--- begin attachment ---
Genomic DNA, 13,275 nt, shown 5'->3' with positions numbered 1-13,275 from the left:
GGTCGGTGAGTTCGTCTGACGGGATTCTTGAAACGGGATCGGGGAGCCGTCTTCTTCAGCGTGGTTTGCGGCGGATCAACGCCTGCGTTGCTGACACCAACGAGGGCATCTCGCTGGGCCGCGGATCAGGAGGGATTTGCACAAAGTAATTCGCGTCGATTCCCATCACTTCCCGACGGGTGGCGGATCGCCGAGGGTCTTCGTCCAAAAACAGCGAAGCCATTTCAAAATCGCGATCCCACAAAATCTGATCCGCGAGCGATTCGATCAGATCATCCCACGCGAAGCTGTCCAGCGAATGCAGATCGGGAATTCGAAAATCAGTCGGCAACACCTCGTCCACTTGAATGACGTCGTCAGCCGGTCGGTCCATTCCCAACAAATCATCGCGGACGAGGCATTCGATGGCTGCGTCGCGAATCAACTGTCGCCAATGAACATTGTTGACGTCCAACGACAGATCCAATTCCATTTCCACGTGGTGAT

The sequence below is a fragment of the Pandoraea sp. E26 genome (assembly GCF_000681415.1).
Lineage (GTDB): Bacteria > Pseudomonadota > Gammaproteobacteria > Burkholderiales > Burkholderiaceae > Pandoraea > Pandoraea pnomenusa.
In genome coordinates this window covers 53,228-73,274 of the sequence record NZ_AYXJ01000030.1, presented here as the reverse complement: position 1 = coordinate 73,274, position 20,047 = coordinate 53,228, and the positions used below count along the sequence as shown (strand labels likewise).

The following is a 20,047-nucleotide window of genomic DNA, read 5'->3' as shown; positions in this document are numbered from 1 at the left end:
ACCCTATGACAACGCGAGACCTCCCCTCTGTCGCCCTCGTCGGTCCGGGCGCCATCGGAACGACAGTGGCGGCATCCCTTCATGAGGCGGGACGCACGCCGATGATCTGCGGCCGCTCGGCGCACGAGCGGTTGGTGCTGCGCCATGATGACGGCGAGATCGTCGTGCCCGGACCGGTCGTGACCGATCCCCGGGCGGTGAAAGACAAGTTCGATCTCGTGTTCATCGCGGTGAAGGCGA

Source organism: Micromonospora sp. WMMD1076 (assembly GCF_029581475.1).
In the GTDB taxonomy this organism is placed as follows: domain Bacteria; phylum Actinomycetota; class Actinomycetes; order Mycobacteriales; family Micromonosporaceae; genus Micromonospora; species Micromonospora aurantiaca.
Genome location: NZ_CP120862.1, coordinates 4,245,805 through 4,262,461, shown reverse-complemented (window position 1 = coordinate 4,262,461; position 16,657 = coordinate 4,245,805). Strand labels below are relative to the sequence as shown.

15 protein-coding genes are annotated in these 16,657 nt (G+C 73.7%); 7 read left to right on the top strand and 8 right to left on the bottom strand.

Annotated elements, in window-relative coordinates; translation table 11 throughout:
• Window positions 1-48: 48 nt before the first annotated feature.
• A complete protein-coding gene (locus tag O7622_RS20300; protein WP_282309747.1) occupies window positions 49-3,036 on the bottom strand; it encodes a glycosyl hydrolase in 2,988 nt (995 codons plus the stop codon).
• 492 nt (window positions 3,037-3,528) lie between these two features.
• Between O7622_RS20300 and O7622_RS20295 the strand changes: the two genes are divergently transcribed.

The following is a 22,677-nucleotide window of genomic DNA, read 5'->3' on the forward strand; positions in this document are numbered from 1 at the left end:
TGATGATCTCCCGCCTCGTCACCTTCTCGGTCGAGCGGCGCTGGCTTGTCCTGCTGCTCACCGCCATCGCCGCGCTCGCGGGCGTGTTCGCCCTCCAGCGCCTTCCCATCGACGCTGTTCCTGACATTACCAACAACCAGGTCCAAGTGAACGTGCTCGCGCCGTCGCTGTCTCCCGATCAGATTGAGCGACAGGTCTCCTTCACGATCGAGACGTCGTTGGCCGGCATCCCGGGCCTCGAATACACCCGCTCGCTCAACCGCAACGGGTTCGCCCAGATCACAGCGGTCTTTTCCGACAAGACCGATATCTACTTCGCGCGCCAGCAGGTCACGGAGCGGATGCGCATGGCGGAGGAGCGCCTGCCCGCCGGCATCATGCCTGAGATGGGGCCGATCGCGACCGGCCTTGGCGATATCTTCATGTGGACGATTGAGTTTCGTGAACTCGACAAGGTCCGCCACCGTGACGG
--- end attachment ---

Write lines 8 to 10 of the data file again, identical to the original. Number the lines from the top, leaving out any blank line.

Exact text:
Source organism: Micromonospora sp. WMMD1076 (assembly GCF_029581475.1).
In the GTDB taxonomy this organism is placed as follows: domain Bacteria; phylum Actinomycetota; class Actinomycetes; order Mycobacteriales; family Micromonosporaceae; genus Micromonospora; species Micromonospora aurantiaca.
Genome location: NZ_CP120862.1, coordinates 4,245,805 through 4,262,461, shown reverse-complemented (window position 1 = coordinate 4,262,461; position 16,657 = coordinate 4,245,805). Strand labels below are relative to the sequence as shown.